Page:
If shearing is typically done before the start of the fly season, then preventative treatment should still be used before any flies are likely to be active. To optimize the length of protection achieved from the chemical (as they have a shorter protection period when applied to shorter wool), apply the chemical as late as possible after shearing, but it must be before there is any possible fly activity.

By preventing successful breeding of any flies for about 3 months after the end of overwintering, the population does not build up rapidly. Later in the season, when the sheep are more susceptible and no chemical protection is in place, there may not be enough flies to cause flystrike.

Table 1. Maximum protection periods for recommended chemical actives

Chemical active

Application method

Maximum protection period against flystrike*

Wool Harvest Interval


Withholding Period (meat)


Export Slaughter Interval


Cyromazine 60g/l

Spray on

77 days
(11 weeks)

60 days

7 days

28 days

Cyromazine 500g/l

Jet or dip

98 days
(14 weeks)

60 days

7 days

21 days

Dicyclanil 50 g/l

Spray on

336 days
(24 weeks)

90 days

28 days

120 days

Dicyclanil 12.5 g/l

Spray on

77 days
(11 weeks)

30 days

7 days

21 days

Ivermectin 16 g/l

Jet or dip

84 days
(12 weeks)

42 days

7 days

7 days

*Actual length of protection on your property may be shorter and could be influenced by how well you apply the chemical, wool length at application, rainfall amount and intensity during the protection period, and the amount of urine stain, dag and fleece rot where the chemical is applied.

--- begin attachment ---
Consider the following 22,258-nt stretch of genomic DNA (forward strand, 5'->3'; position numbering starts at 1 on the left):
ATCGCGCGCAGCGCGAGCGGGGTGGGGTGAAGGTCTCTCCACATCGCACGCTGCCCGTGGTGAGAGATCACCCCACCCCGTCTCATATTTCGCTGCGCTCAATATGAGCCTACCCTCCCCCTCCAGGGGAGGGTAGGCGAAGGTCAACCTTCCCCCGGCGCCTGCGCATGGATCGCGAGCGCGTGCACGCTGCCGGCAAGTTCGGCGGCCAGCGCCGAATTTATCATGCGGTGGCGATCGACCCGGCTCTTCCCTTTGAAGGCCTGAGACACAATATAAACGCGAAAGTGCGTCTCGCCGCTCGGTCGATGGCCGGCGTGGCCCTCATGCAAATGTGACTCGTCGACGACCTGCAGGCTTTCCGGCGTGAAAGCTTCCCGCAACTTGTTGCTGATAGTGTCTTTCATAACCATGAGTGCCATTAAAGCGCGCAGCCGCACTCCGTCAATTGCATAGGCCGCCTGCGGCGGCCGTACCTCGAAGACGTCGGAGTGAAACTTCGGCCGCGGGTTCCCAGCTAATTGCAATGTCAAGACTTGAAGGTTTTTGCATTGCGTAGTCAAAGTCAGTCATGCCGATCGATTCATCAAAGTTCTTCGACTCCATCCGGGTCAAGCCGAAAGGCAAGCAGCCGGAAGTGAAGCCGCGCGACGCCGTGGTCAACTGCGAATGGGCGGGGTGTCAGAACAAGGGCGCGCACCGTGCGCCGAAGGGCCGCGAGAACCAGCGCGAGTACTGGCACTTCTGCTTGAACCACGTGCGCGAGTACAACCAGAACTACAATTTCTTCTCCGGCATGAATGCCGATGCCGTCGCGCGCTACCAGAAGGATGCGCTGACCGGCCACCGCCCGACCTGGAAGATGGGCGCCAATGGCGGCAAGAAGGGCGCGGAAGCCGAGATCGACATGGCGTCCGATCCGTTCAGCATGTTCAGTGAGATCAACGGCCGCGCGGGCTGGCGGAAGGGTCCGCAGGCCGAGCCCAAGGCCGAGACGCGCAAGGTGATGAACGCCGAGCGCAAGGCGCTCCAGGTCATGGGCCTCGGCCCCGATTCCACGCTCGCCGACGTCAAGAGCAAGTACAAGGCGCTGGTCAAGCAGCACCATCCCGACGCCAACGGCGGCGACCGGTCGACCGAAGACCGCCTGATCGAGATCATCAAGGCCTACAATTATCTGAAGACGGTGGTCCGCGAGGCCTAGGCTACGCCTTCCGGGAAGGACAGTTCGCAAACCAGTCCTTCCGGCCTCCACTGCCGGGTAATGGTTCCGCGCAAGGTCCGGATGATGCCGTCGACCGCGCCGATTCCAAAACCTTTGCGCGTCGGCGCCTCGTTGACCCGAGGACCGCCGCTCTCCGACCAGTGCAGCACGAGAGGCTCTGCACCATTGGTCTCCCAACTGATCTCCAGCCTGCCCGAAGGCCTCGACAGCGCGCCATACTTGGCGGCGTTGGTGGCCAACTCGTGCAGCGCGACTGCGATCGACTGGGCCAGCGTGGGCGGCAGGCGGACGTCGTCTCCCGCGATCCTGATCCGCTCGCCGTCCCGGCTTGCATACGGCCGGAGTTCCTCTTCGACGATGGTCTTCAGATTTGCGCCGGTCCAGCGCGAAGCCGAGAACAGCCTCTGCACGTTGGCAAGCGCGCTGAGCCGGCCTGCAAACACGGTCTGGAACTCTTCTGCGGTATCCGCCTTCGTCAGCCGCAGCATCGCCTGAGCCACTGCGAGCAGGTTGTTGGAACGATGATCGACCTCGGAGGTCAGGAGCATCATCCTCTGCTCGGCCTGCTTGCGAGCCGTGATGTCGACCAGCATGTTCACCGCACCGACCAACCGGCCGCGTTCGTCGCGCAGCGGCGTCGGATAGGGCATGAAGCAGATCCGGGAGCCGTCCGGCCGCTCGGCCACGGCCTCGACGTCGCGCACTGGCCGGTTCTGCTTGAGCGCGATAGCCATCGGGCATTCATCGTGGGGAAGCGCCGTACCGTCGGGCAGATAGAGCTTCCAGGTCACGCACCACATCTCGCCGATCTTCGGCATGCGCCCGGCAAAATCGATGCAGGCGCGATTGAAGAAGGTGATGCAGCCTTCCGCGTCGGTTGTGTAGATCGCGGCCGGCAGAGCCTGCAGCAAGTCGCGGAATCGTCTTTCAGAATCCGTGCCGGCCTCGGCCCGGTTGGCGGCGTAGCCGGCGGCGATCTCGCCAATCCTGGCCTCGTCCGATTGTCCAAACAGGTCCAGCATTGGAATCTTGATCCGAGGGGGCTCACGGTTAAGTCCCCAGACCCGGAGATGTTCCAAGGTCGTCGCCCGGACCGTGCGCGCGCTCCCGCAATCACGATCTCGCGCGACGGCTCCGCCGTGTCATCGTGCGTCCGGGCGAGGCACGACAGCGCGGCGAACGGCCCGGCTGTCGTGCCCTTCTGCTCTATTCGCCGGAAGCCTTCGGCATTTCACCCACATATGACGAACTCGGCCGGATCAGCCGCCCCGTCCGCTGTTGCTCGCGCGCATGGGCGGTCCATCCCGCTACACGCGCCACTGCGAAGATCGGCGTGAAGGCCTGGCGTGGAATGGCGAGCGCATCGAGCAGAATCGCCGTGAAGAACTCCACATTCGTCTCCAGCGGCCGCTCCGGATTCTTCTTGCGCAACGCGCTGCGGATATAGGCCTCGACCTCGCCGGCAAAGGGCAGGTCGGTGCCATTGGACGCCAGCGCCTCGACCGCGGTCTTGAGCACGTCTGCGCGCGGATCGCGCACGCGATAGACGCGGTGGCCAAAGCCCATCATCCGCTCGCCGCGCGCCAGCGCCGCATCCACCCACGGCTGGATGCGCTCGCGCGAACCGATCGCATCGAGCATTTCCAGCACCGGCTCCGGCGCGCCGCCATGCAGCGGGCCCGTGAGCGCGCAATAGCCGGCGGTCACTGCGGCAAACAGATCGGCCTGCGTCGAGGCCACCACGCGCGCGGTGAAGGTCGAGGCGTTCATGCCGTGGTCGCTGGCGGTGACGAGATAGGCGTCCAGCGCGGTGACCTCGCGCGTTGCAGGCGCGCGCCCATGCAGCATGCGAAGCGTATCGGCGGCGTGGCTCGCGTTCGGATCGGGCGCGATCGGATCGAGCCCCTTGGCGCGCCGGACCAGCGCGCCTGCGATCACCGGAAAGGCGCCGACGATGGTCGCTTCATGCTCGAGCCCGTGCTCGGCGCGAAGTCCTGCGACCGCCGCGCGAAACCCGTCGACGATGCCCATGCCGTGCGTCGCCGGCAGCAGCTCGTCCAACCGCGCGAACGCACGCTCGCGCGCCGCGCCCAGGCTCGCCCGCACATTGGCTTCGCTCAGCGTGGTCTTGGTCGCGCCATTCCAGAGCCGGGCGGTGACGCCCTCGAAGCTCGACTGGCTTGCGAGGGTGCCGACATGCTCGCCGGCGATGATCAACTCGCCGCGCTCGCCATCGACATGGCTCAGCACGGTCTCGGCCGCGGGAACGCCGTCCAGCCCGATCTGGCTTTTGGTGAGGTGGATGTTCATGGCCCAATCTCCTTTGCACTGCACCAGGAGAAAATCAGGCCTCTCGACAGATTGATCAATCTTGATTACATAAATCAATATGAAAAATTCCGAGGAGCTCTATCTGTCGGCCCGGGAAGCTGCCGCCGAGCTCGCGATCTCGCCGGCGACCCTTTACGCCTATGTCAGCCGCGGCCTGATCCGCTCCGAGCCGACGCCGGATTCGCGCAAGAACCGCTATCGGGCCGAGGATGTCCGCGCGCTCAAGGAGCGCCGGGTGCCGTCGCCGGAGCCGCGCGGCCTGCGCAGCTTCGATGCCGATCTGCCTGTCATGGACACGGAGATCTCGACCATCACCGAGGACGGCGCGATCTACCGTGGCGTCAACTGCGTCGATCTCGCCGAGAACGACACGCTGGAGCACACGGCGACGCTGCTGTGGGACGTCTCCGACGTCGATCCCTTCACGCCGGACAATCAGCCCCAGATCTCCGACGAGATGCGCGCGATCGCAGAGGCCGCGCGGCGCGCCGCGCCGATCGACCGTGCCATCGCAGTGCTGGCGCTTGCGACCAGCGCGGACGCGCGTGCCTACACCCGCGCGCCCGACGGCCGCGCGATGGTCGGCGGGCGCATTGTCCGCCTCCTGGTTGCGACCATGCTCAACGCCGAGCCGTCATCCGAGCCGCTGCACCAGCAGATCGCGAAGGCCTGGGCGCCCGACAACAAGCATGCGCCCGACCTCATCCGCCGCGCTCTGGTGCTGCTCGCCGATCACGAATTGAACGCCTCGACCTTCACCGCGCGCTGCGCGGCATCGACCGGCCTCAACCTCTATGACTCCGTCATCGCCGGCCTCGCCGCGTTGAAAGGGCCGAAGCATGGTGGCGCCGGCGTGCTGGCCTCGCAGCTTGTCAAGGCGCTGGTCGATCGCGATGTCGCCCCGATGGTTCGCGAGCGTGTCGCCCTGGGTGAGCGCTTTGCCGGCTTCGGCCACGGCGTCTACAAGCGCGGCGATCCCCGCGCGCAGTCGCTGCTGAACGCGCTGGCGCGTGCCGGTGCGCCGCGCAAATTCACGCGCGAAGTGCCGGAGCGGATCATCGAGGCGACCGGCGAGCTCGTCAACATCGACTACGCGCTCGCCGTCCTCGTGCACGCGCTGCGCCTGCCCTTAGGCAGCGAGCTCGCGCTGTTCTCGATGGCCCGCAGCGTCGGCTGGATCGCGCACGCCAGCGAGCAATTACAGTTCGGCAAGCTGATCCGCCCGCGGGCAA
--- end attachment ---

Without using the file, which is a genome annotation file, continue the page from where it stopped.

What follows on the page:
Use the FlyBoss Products tool to search for brands of these long wool flystrike preventative treatments.

What issues must be considered with this strategy?

Treatments must be thorough and no sheep should be missed, as an occasional unprotected sheep being struck may provide enough new flies for this strategy to fail.

Treatment times must take into account the relevant withholding periods, in particular, the Wool Harvest Interval, if shearing is to occur near the end of the protection period.

From about 6 weeks post-shearing, sheep will start to become more susceptible to flystrike, but with a very low population of flies the risk of strike is reduced. Nevertheless, monitoring for fly activity later in the season is still essential. In particular, mobs nearer to neighbouring sheep properties may be exposed to a higher fly population, as flies can travel a few kilometres.

Monitoring for fly activity later in the season is still essential

The risk of late-season strike will be lowest where the protection period achieved from chemical (and shearing) has been longest and in locations with the shortest fly seasons because this will limit the time when the fly population can build up after protection runs out.

As with any application of flystrike preventative chemical, there is the potential for flies to develop resistance to the chemical used. The risk may be higher than with typical treatment strategies because the blowfly population will be heavily suppressed and larvae that do survive the treatment will not be ‘diluted’ among a larger population of flies.

Conversely, the intentional shearing and removal of the chemical product just as it is starting to lose effect means that flies with some resistance genes are not exposed to a low-level tail of product to which they might have survived.

It is very important to kill any fly eggs and larvae if struck sheep are found, as these may be resistant to the chemical. Shear the affected area and collect all maggots and struck wool into a plastic bag and leave it in the sun all day.